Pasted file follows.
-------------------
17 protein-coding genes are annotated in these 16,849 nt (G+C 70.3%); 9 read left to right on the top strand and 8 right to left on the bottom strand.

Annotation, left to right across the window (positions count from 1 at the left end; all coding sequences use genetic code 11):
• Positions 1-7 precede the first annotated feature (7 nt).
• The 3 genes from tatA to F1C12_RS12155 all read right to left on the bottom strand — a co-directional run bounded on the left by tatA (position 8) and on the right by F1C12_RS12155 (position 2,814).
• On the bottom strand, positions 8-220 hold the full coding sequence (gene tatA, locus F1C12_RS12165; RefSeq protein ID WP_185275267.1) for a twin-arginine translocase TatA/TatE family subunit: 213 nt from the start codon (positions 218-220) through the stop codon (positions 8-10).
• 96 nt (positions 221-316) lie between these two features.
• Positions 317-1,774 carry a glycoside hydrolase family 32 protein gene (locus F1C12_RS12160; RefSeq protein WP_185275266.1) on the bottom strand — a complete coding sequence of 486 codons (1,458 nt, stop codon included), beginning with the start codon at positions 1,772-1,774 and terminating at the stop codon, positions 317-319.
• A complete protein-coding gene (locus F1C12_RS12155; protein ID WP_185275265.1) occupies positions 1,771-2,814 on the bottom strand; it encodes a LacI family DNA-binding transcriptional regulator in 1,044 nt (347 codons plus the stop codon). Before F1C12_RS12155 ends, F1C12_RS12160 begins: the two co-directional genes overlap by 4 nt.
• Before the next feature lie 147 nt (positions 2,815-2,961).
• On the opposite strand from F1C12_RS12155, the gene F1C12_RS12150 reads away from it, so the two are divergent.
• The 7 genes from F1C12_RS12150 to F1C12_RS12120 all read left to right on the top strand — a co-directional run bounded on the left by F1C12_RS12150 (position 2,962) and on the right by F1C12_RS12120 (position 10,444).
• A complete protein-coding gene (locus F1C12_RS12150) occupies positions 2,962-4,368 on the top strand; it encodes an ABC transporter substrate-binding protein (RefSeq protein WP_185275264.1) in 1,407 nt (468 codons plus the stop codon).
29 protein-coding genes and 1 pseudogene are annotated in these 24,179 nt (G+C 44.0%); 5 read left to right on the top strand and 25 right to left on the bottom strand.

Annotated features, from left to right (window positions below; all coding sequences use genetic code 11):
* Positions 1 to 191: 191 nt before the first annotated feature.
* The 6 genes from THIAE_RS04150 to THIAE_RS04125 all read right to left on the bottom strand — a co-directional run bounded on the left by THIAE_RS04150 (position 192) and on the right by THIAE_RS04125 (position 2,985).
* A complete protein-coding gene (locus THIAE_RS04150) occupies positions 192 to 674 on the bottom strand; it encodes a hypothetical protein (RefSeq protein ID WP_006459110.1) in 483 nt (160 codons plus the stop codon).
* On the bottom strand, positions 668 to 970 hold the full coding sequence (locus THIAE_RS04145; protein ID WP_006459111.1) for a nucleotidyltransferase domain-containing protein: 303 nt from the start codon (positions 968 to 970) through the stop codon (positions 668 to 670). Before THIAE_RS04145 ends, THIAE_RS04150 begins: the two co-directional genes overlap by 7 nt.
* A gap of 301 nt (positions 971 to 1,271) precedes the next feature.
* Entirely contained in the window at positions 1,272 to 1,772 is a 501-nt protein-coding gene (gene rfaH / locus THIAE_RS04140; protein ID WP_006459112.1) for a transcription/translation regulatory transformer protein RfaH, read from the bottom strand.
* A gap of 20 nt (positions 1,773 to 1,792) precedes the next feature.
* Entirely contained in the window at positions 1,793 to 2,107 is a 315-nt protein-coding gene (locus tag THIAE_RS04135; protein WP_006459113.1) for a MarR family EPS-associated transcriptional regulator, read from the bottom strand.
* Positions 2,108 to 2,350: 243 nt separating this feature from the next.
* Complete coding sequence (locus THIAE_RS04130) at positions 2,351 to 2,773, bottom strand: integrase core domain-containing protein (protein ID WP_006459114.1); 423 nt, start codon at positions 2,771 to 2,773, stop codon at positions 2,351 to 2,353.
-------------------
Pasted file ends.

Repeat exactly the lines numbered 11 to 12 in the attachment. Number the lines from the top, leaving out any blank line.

• The 7 genes from F1C12_RS12150 to F1C12_RS12120 all read left to right on the top strand — a co-directional run bounded on the left by F1C12_RS12150 (position 2,962) and on the right by F1C12_RS12120 (position 10,444).
• A complete protein-coding gene (locus F1C12_RS12150) occupies positions 2,962-4,368 on the top strand; it encodes an ABC transporter substrate-binding protein (RefSeq protein WP_185275264.1) in 1,407 nt (468 codons plus the stop codon).